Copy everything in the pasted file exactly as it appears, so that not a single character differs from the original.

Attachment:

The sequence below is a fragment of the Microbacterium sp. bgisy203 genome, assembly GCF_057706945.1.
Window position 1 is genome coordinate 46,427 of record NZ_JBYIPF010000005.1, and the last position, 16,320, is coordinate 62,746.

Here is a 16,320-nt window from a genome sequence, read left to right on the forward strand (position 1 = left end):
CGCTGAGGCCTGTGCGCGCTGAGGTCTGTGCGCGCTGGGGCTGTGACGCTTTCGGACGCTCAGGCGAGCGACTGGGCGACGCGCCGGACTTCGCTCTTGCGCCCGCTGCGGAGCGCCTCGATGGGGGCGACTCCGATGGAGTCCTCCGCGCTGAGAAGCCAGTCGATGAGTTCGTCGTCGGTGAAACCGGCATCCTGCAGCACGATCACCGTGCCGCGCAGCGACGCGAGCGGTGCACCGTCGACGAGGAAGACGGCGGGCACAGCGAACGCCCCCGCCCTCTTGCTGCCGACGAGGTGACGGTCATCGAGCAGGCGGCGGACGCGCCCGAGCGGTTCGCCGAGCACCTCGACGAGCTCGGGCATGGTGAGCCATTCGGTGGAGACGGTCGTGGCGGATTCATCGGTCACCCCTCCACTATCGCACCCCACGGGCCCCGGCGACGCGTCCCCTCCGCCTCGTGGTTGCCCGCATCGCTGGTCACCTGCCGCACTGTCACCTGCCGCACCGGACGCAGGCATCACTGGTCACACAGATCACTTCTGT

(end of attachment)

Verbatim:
The sequence below is a fragment of the Microbacterium sp. bgisy203 genome, assembly GCF_057706945.1.
Window position 1 is genome coordinate 46,427 of record NZ_JBYIPF010000005.1, and the last position, 16,320, is coordinate 62,746.

Here is a 16,320-nt window from a genome sequence, read left to right on the forward strand (position 1 = left end):
CGCTGAGGCCTGTGCGCGCTGAGGTCTGTGCGCGCTGGGGCTGTGACGCTTTCGGACGCTCAGGCGAGCGACTGGGCGACGCGCCGGACTTCGCTCTTGCGCCCGCTGCGGAGCGCCTCGATGGGGGCGACTCCGATGGAGTCCTCCGCGCTGAGAAGCCAGTCGATGAGTTCGTCGTCGGTGAAACCGGCATCCTGCAGCACGATCACCGTGCCGCGCAGCGACGCGAGCGGTGCACCGTCGACGAGGAAGACGGCGGGCACAGCGAACGCCCCCGCCCTCTTGCTGCCGACGAGGTGACGGTCATCGAGCAGGCGGCGGACGCGCCCGAGCGGTTCGCCGAGCACCTCGACGAGCTCGGGCATGGTGAGCCATTCGGTGGAGACGGTCGTGGCGGATTCATCGGTCACCCCTCCACTATCGCACCCCACGGGCCCCGGCGACGCGTCCCCTCCGCCTCGTGGTTGCCCGCATCGCTGGTCACCTGCCGCACTGTCACCTGCCGCACCGGACGCAGGCATCACTGGTCACACAGATCACTTCTGT